Picture of DNA strand

Pioneering chemical biology & medicinal chemistry through Open Access research...

Strathprints makes available scholarly Open Access content by researchers in the Department of Pure & Applied Chemistry, based within the Faculty of Science.

Research here spans a wide range of topics from analytical chemistry to materials science, and from biological chemistry to theoretical chemistry. The specific work in chemical biology and medicinal chemistry, as an example, encompasses pioneering techniques in synthesis, bioinformatics, nucleic acid chemistry, amino acid chemistry, heterocyclic chemistry, biophysical chemistry and NMR spectroscopy.

Explore the Open Access research of the Department of Pure & Applied Chemistry. Or explore all of Strathclyde's Open Access research...

Advancing the science of literature reviewing in social research : the focused mapping review and synthesis

Bradbury-Jones, Carolyn and Breckenridge, Jenna P. and Clarke, Maria T. and Herber, Oliver R. and Jones, Christine and Taylor, Julie (2019) Advancing the science of literature reviewing in social research : the focused mapping review and synthesis. International Journal of Social Research Methodology. pp. 1-12. ISSN 1364-5579

[img] Text (Bradbury-Jones-etal-IJSRM2019-Advancing-the-science-of-literature-reviewing-in-social-research)
Bradbury_Jones_etal_IJSRM2019_Advancing_the_science_of_literature_reviewing_in_social_research.pdf
Accepted Author Manuscript
Restricted to Repository staff only until 18 August 2020.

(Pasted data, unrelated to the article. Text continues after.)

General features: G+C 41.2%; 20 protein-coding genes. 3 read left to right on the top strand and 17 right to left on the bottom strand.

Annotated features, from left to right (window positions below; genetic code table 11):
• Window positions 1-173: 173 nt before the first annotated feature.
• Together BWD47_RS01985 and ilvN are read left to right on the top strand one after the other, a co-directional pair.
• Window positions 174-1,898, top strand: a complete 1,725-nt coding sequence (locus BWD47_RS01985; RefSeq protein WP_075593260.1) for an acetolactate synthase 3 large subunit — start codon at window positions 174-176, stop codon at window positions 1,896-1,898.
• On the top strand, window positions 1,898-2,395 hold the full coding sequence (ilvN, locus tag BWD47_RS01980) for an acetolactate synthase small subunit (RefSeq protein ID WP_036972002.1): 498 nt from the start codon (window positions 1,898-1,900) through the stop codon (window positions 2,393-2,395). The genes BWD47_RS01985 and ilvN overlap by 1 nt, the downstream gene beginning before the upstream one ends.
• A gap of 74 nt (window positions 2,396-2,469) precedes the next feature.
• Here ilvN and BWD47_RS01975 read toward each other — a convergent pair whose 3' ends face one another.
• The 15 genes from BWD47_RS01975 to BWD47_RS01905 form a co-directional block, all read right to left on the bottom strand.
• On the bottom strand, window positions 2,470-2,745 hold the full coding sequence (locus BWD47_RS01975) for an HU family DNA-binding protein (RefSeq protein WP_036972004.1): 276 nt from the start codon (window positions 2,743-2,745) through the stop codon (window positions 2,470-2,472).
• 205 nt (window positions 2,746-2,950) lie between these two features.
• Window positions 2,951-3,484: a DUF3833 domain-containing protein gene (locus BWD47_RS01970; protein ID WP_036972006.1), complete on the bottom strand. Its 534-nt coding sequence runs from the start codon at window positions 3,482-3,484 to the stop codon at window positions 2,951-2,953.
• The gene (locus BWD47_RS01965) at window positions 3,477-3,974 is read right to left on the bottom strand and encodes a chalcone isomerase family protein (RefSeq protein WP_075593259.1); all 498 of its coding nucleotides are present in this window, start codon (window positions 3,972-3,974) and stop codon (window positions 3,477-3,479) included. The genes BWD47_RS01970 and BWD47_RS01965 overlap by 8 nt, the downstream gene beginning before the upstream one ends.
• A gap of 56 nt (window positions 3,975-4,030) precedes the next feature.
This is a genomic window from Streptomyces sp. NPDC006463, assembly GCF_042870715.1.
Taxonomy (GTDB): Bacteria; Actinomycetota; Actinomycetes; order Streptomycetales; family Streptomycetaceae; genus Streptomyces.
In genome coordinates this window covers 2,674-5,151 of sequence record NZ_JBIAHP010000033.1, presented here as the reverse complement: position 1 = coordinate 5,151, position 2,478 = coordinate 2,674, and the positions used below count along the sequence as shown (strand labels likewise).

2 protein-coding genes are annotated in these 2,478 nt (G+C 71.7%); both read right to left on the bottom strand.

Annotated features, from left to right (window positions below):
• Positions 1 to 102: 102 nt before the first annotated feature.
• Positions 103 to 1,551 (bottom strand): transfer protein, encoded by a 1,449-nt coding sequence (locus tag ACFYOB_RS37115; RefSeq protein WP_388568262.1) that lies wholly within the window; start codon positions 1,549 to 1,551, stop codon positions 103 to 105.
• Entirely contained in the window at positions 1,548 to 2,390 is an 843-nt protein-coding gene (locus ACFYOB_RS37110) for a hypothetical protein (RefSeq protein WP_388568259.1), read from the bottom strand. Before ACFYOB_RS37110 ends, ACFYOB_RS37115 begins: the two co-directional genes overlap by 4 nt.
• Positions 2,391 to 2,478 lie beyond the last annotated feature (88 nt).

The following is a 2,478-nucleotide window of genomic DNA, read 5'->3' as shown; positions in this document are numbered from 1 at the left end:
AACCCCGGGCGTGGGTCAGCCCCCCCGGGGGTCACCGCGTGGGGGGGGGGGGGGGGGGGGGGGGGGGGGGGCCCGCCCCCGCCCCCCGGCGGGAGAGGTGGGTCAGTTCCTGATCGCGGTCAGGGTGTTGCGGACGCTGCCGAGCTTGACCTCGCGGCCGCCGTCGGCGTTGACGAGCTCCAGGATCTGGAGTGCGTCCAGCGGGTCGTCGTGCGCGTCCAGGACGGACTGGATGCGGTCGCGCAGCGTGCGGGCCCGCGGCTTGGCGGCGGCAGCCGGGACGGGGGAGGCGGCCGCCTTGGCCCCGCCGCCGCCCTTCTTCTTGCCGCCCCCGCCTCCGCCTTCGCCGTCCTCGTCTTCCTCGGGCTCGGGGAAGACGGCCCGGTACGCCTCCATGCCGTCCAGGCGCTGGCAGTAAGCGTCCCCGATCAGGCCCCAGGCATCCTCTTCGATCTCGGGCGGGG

Download (611kB) | Request a copy from the Strathclyde author

Abstract

Literature reviews are an important and popular part of synthesising evidence across a range of disciplines. There are numerous approaches, each with their distinctive features and purposes. The aim of this article is to advance the science of literature reviewing by describing a new form of review: The ‘Focused Mapping Review and Synthesis’ (FMRS). We critique the approach and highlight its similarities and differences in relation to existing review methodologies. There are four key features of FMRS. It: 1) focuses on a defined field of knowledge rather than a body of evidence; 2) creates a descriptive map or topography of key features of research within the field rather than a synthesis of findings; 3) comments on the overall approach to knowledge production rather than the state of the evidence; 4) examines this within a broader epistemological context. The FMRS can be used to answer questions that might not be appropriate for other review types and potentially offers a useful addition to the methodological toolkit of social researchers from multiple disciplines.